Republicans have been more frequently to blame than Democrats in recent years for the gridlock in Congress. When Republicans controlled Congress, they clashed on significant topics (such as health care, immigration, and Covid), and House Republicans have automatically opposed numerous ideas from Democratic presidents. ”

Infighting within the Democratic Party is to blame for the delays in enacting the research law and its possible defeat. Despite the fact that Democrats hold a majority in the House and the Senate both passed a bill a few months ago, it has yet to reach Vice President Biden’s desk. The disarray in Washington, D.C., is no doubt being applauded by the United States’ international adversaries.


The Best of Viruses, Condensed

The deluge of year-end best-of lists can be deafening. Think of it as a guide to the guides.

Pitchfork has released their annual selection of the finest songs for the music geeks. It goes well with The Times’s diverse list of the year’s greatest albums. Tyler, the Creator’s “Call Me if You Get Lost” and Olivia Rodrigo’s “Sour” appeared on all of our pop music critics’ lists.

The Book Review’s 10 finest fiction and nonfiction titles include works that explore race relations in the United States and chronicle the lives of multiple generations. Are you in the mood for some visual stimulation? Of the year’s numerous ambitious exhibitions, the African-American South and climate change were two of the most common subjects. Ghost Forest” by Maya Lin juxtaposed the greenery of New York’s Madison Square Park with a forest of dead Atlantic white cedars. The timber is being used by young people to build boats.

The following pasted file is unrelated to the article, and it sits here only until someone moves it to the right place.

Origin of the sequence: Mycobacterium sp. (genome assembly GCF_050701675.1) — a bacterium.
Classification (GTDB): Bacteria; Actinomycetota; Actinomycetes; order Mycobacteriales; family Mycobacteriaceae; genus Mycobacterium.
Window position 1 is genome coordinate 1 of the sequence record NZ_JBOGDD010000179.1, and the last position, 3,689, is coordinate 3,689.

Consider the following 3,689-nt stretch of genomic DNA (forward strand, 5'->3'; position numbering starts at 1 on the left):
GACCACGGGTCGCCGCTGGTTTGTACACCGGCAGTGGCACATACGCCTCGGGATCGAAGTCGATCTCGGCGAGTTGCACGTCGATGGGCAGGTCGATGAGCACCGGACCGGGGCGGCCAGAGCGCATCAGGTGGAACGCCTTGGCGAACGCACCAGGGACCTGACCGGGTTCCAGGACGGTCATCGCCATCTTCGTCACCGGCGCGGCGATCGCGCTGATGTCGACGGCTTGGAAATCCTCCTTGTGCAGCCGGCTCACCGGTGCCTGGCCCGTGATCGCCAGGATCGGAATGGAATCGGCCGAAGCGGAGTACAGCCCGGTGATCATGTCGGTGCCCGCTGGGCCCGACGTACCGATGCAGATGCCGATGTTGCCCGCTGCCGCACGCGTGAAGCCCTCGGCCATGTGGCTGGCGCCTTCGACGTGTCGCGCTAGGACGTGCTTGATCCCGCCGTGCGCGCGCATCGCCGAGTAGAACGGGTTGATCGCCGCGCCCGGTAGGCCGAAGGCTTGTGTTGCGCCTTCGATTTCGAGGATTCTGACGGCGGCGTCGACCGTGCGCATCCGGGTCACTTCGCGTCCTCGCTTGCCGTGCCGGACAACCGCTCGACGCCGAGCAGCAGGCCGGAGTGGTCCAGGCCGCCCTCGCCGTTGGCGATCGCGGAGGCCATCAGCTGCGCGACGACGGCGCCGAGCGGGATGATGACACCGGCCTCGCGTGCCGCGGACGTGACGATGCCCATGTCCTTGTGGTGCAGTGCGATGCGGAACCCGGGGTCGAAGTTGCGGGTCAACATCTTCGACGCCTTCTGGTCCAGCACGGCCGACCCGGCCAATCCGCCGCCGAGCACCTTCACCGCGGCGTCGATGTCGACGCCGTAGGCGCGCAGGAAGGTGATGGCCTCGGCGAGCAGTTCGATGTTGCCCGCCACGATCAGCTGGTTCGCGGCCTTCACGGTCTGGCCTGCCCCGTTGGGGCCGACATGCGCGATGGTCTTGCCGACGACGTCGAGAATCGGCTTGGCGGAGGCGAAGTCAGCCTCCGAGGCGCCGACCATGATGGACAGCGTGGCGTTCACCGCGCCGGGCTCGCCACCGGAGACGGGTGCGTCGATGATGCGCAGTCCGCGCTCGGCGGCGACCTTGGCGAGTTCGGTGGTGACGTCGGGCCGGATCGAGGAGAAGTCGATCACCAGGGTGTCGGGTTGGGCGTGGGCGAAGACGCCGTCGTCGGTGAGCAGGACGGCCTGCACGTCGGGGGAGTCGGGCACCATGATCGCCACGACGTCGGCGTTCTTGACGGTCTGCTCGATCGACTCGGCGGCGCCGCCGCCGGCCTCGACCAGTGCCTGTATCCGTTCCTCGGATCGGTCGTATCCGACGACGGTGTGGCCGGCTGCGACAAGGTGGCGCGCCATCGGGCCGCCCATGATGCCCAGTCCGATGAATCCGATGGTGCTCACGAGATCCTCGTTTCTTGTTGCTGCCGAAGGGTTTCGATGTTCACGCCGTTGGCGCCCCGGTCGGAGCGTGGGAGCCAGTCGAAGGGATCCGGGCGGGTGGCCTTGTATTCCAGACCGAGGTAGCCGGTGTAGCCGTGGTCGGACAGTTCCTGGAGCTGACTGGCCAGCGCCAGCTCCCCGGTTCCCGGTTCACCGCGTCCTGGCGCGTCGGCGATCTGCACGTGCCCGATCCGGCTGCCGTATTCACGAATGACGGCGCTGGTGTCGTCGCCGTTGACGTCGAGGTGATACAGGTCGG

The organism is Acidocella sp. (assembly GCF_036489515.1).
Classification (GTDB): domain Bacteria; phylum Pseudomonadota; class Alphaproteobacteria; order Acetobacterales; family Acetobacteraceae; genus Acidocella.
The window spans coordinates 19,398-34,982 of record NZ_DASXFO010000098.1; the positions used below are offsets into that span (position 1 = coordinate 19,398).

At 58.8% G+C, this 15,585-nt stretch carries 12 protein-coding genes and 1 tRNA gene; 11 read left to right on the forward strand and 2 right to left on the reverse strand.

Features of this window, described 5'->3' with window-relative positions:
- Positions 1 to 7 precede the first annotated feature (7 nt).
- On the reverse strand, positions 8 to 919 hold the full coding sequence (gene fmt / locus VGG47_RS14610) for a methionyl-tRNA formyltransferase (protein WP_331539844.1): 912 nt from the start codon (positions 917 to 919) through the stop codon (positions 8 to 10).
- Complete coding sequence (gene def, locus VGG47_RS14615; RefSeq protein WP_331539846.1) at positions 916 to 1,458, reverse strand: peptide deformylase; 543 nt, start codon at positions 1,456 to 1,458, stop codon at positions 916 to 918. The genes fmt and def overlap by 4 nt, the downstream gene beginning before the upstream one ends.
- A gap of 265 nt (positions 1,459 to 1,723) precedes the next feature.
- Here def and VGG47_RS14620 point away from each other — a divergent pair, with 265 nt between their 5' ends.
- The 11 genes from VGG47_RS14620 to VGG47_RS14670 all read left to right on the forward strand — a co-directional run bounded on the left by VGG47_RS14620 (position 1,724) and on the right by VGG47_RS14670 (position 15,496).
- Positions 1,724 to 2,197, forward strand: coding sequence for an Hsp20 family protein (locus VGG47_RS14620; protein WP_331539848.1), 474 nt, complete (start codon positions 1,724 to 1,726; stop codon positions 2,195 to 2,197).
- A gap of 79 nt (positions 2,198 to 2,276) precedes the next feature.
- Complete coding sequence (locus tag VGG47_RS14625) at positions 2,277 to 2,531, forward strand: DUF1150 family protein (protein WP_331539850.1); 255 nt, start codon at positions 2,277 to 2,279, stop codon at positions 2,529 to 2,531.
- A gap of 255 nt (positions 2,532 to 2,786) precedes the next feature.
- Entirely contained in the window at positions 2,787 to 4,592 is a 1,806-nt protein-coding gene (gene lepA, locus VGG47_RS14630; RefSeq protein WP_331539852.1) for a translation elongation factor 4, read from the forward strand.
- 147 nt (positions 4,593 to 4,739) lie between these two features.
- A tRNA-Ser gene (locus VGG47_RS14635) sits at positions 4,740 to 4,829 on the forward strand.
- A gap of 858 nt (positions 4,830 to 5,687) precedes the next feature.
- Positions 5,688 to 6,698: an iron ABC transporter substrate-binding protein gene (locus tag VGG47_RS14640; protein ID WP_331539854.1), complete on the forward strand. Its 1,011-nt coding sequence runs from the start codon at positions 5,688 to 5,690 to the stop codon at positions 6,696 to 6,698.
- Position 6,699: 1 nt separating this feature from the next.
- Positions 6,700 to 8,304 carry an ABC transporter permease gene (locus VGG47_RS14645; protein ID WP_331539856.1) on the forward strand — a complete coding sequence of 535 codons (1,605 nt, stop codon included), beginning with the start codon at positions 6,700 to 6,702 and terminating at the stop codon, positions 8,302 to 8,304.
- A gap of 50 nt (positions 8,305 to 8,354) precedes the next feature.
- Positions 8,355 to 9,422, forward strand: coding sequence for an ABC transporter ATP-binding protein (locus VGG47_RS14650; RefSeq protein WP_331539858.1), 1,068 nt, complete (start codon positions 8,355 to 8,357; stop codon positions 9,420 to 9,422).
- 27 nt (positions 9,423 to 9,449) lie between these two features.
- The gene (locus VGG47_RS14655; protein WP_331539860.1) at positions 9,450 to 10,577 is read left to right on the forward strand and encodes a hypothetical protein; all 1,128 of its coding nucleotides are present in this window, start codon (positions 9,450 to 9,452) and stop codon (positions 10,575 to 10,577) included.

As Jesse Green says, “the fall theatrical season was as exhilarating as a child’s first fireworks,” and the ritual of viewing movies on a big screen made even the most mediocre ones spectacular, the return of in-person experiences was another common theme. “Manohla Dargis’s list of the best films,” she writes.

There was also excellent television. Class warfare and pandemics figured prominently in many of our critics’ top picks. Favorite film: Reservation Dogs, which follows four teenagers who are yearning to leave their isolated Oklahoma reservation. In James Poniewozik’s words, it’s full with the kinds of details “that can only emerge from loving the thing you want to leave.”

The best of 2021 lists from The Times may be found right here. — The Morning’s Sanam Yar


How to Prepare a Meal

On the previous day’s Spelling Bee, the pangram was “laboratory”. You can either print off today’s puzzle or play it online.